Gov proposes new laws to boost cyber security

The government has said that new laws are needed to drive up security standards in outsourced IT services used by nearly all UK companies.

Other proposals published this week include improving the way businesses report incidents and reforming legislation so that it’s “more flexible” and able to react to the speed of technological change.

It suggested that the UK Cyber Security Council, which regulates the cyber security profession, should take on powers to allow it to develop qualifications and certifications so that people working in the sector can prove they are equipped to protect companies online.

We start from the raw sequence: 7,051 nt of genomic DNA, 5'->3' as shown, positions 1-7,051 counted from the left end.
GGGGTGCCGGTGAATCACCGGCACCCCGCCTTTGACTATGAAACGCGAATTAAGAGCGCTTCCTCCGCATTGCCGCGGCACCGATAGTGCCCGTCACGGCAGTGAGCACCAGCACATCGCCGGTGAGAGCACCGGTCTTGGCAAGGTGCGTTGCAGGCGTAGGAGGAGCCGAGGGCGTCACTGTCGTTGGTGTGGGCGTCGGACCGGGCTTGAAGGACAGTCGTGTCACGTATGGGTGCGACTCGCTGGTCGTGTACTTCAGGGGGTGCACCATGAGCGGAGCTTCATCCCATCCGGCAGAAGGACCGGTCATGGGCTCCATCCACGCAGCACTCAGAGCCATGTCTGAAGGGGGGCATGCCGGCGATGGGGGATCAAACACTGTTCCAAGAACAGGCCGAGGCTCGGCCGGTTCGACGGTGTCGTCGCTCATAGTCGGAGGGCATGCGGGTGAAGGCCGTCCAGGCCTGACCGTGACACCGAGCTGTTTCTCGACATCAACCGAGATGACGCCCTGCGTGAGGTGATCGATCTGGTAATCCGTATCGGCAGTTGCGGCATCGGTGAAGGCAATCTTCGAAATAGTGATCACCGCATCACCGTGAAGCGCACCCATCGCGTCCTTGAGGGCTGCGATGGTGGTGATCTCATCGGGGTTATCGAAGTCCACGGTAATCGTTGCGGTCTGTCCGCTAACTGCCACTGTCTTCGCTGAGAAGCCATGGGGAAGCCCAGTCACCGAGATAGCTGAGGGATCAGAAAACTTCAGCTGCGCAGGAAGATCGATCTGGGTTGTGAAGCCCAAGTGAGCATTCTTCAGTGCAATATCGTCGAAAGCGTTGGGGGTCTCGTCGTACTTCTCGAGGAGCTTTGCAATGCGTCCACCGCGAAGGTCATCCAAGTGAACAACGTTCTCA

The move comes after a number of high-profile incidents hit headlines last year, including a cyber-attack on SolarWinds and Microsoft Exchange Servers.

“Cyber attacks are often made possible because criminals and hostile states cynically exploit vulnerabilities in businesses’ digital supply chains and outsourced IT services that could be fixed or patched,” said Julia Lopez, minister of state for media, data, and digital infrastructure. “The plans we are announcing today will help protect essential services and our wider economy from cyber threats.

“Every UK organisation must take their cyber resilience seriously as we strive to grow, innovate and protect people online. It is not an optional extra.”

The government said it is aiming to use new legislation to take a stronger approach to improving cyber resilience as part of its new £2.6 billion National Cyber Strategy.

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